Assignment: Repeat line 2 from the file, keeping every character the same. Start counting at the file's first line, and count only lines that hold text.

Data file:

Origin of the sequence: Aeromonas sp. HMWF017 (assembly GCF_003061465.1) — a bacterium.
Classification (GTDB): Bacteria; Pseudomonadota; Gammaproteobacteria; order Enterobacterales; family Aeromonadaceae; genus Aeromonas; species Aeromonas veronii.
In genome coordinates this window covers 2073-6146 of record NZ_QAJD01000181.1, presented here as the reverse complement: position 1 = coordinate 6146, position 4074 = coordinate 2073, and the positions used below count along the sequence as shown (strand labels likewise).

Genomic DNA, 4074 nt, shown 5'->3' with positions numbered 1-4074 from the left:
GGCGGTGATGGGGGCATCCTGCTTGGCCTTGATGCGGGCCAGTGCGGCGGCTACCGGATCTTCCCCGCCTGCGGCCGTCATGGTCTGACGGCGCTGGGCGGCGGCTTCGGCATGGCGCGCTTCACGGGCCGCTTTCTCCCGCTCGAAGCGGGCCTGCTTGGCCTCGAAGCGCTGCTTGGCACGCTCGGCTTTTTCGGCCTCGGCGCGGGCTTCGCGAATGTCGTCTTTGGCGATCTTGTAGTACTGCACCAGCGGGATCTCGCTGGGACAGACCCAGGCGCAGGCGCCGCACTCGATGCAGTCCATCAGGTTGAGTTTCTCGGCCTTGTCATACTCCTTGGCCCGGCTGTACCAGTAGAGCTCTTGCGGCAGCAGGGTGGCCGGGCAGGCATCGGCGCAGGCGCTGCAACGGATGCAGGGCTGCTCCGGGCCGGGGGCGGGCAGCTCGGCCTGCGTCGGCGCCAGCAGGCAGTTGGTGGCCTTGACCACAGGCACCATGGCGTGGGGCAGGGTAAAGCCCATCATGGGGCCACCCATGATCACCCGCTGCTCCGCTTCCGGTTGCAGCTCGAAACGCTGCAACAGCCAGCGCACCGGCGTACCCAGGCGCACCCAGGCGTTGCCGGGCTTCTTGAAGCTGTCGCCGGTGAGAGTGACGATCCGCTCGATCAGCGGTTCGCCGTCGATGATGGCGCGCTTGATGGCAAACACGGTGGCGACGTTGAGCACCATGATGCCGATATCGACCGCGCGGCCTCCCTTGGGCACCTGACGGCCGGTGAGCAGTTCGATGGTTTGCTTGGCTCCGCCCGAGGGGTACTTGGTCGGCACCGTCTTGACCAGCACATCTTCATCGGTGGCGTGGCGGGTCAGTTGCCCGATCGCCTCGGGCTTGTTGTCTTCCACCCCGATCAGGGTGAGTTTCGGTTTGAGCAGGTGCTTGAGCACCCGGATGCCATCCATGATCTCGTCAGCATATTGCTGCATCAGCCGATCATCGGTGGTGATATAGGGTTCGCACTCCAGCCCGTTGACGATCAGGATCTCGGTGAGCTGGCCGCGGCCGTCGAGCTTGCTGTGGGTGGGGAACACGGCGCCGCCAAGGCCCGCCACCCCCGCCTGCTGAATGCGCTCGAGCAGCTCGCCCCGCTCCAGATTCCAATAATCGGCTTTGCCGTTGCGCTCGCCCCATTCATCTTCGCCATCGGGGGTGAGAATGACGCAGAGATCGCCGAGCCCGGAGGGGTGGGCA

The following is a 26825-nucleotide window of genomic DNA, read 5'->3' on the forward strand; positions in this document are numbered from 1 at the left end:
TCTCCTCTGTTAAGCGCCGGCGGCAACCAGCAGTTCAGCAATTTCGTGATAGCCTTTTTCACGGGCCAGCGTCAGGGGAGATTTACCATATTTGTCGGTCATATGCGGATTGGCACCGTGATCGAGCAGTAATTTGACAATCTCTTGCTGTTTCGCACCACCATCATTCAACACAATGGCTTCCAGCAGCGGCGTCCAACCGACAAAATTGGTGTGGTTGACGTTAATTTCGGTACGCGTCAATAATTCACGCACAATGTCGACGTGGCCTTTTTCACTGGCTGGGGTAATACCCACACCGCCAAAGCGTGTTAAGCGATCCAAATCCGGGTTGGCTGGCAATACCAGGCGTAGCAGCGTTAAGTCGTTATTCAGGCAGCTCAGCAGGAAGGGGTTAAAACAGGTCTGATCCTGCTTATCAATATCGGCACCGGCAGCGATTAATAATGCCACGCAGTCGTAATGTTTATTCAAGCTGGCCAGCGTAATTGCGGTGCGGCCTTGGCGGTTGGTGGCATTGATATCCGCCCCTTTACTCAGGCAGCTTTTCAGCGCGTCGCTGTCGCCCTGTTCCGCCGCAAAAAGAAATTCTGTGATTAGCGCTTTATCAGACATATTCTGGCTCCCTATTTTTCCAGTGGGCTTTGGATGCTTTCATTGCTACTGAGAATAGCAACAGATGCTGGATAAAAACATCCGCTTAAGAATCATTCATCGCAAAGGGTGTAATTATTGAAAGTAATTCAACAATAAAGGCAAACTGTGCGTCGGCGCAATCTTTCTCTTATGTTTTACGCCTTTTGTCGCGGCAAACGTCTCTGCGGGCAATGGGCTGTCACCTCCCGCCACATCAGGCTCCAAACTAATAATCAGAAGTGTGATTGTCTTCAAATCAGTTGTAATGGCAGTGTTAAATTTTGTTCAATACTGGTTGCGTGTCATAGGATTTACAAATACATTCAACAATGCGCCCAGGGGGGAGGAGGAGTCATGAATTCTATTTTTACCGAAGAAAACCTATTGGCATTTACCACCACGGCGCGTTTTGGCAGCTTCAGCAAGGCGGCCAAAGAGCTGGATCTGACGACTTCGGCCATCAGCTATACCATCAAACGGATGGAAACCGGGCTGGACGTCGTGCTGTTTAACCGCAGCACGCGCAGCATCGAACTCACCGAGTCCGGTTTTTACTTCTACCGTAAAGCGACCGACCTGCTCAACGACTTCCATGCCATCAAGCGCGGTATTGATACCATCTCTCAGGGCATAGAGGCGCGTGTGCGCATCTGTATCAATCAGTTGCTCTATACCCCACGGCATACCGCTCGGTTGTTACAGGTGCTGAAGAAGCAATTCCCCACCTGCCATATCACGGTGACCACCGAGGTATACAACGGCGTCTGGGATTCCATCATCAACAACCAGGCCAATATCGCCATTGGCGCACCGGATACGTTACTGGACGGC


Classification (GTDB): Bacteria; Pseudomonadota; Gammaproteobacteria; order Enterobacterales; family Aeromonadaceae; genus Aeromonas; species Aeromonas veronii.